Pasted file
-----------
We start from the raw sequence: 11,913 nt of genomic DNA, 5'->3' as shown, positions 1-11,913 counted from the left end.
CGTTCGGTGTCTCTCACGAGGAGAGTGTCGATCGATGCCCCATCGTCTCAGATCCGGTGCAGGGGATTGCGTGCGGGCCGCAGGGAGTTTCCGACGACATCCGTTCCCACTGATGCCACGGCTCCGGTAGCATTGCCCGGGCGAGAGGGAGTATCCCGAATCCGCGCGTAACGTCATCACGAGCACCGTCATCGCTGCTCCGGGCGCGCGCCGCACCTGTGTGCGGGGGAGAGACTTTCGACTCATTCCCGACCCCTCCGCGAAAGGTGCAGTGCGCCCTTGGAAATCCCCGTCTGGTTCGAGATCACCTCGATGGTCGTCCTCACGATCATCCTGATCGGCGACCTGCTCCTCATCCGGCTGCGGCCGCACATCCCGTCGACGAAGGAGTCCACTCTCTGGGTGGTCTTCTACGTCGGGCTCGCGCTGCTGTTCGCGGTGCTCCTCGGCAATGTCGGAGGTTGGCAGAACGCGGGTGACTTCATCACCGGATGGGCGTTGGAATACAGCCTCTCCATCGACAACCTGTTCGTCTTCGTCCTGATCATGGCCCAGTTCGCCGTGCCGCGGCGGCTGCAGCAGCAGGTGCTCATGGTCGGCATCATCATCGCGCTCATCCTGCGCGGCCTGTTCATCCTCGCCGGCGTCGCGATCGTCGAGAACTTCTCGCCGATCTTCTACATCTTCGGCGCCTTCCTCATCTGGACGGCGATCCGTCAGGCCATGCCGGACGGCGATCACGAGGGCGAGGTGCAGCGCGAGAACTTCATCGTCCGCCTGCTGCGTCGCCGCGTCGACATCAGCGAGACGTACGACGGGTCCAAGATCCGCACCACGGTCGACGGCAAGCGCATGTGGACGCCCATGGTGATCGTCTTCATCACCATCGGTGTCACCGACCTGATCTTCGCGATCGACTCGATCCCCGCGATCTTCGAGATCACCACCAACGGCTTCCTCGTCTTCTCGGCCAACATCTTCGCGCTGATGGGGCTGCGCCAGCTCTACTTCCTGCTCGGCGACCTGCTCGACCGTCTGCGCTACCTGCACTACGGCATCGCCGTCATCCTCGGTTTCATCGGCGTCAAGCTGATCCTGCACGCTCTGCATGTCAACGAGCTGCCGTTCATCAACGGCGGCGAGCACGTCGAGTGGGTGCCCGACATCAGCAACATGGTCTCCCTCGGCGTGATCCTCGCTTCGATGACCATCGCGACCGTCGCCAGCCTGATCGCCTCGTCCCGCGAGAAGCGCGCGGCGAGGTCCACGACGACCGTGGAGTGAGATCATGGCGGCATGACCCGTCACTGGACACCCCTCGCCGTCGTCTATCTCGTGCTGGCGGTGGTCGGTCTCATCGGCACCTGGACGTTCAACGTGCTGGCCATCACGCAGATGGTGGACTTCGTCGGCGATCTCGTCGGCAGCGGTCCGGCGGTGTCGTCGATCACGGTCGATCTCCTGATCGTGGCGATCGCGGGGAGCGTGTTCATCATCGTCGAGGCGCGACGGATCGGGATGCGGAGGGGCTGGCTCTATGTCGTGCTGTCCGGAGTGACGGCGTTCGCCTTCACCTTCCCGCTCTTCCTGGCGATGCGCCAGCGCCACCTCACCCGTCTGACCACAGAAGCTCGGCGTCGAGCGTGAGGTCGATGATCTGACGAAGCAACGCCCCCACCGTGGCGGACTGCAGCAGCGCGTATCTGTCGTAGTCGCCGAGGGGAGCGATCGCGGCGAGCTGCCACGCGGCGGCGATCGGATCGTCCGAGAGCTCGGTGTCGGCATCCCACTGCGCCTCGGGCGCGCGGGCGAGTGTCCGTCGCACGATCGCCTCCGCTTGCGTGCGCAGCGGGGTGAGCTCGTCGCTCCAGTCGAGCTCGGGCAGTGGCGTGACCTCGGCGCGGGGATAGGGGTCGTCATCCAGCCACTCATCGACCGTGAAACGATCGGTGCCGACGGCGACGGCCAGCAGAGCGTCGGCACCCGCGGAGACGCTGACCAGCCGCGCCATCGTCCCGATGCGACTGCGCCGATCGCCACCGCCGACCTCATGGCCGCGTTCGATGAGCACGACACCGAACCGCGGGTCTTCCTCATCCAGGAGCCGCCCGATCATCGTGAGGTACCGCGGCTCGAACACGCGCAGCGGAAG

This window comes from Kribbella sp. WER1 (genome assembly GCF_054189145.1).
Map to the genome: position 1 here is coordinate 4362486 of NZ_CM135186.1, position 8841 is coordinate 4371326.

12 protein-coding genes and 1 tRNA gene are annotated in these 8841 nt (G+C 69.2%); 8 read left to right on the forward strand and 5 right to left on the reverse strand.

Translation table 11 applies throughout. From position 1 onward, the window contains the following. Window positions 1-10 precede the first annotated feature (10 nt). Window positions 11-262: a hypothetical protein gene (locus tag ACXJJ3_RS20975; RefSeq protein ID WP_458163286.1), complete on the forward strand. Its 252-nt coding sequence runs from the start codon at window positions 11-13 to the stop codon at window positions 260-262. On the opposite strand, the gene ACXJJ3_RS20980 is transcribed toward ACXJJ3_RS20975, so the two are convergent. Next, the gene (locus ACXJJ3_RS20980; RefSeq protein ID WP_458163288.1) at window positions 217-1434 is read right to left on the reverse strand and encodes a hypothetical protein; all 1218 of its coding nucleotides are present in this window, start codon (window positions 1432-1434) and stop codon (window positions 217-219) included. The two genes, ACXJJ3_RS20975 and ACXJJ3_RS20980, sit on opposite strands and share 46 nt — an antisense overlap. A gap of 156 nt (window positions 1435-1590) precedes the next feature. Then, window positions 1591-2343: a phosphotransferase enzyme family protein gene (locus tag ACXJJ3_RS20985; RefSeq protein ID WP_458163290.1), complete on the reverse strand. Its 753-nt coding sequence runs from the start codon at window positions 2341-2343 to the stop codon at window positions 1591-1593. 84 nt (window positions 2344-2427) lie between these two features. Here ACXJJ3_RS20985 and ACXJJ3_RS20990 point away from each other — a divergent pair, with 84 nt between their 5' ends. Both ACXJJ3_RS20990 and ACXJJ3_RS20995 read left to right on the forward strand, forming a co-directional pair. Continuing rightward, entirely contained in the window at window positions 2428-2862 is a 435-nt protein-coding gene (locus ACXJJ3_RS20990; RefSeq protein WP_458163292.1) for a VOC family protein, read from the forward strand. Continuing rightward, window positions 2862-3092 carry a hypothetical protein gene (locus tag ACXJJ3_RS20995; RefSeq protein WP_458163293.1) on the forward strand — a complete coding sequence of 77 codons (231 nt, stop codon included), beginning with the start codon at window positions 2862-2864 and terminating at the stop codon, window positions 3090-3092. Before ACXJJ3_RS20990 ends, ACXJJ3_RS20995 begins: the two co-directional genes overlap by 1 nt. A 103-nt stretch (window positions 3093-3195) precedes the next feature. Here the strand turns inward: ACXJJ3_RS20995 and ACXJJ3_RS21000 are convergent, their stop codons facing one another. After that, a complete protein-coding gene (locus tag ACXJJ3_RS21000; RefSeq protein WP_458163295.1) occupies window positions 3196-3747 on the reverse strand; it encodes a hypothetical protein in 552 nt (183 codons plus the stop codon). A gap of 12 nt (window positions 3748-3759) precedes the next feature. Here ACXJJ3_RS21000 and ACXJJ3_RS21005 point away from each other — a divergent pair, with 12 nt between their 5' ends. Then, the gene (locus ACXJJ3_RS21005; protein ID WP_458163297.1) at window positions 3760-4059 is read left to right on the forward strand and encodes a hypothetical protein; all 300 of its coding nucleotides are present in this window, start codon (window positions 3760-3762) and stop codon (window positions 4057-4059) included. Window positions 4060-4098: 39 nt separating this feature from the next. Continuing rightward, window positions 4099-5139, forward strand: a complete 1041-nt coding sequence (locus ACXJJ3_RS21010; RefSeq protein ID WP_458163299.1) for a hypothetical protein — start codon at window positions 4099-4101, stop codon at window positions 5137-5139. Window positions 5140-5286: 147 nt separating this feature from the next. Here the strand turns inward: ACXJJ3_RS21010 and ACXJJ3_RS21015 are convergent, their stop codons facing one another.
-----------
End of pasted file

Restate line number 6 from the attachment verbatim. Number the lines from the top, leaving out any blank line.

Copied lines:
Translation table 11 applies throughout. From position 1 onward, the window contains the following. Window positions 1-10 precede the first annotated feature (10 nt). Window positions 11-262: a hypothetical protein gene (locus tag ACXJJ3_RS20975; RefSeq protein ID WP_458163286.1), complete on the forward strand. Its 252-nt coding sequence runs from the start codon at window positions 11-13 to the stop codon at window positions 260-262. On the opposite strand, the gene ACXJJ3_RS20980 is transcribed toward ACXJJ3_RS20975, so the two are convergent. Next, the gene (locus ACXJJ3_RS20980; RefSeq protein ID WP_458163288.1) at window positions 217-1434 is read right to left on the reverse strand and encodes a hypothetical protein; all 1218 of its coding nucleotides are present in this window, start codon (window positions 1432-1434) and stop codon (window positions 217-219) included. The two genes, ACXJJ3_RS20975 and ACXJJ3_RS20980, sit on opposite strands and share 46 nt — an antisense overlap. A gap of 156 nt (window positions 1435-1590) precedes the next feature. Then, window positions 1591-2343: a phosphotransferase enzyme family protein gene (locus tag ACXJJ3_RS20985; RefSeq protein ID WP_458163290.1), complete on the reverse strand. Its 753-nt coding sequence runs from the start codon at window positions 2341-2343 to the stop codon at window positions 1591-1593. 84 nt (window positions 2344-2427) lie between these two features. Here ACXJJ3_RS20985 and ACXJJ3_RS20990 point away from each other — a divergent pair, with 84 nt between their 5' ends. Both ACXJJ3_RS20990 and ACXJJ3_RS20995 read left to right on the forward strand, forming a co-directional pair. Continuing rightward, entirely contained in the window at window positions 2428-2862 is a 435-nt protein-coding gene (locus ACXJJ3_RS20990; RefSeq protein WP_458163292.1) for a VOC family protein, read from the forward strand. Continuing rightward, window positions 2862-3092 carry a hypothetical protein gene (locus tag ACXJJ3_RS20995; RefSeq protein WP_458163293.1) on the forward strand — a complete coding sequence of 77 codons (231 nt, stop codon included), beginning with the start codon at window positions 2862-2864 and terminating at the stop codon, window positions 3090-3092. Before ACXJJ3_RS20990 ends, ACXJJ3_RS20995 begins: the two co-directional genes overlap by 1 nt. A 103-nt stretch (window positions 3093-3195) precedes the next feature. Here the strand turns inward: ACXJJ3_RS20995 and ACXJJ3_RS21000 are convergent, their stop codons facing one another. After that, a complete protein-coding gene (locus tag ACXJJ3_RS21000; RefSeq protein WP_458163295.1) occupies window positions 3196-3747 on the reverse strand; it encodes a hypothetical protein in 552 nt (183 codons plus the stop codon). A gap of 12 nt (window positions 3748-3759) precedes the next feature. Here ACXJJ3_RS21000 and ACXJJ3_RS21005 point away from each other — a divergent pair, with 12 nt between their 5' ends. Then, the gene (locus ACXJJ3_RS21005; protein ID WP_458163297.1) at window positions 3760-4059 is read left to right on the forward strand and encodes a hypothetical protein; all 300 of its coding nucleotides are present in this window, start codon (window positions 3760-3762) and stop codon (window positions 4057-4059) included. Window positions 4060-4098: 39 nt separating this feature from the next. Continuing rightward, window positions 4099-5139, forward strand: a complete 1041-nt coding sequence (locus ACXJJ3_RS21010; RefSeq protein ID WP_458163299.1) for a hypothetical protein — start codon at window positions 4099-4101, stop codon at window positions 5137-5139. Window positions 5140-5286: 147 nt separating this feature from the next. Here the strand turns inward: ACXJJ3_RS21010 and ACXJJ3_RS21015 are convergent, their stop codons facing one another.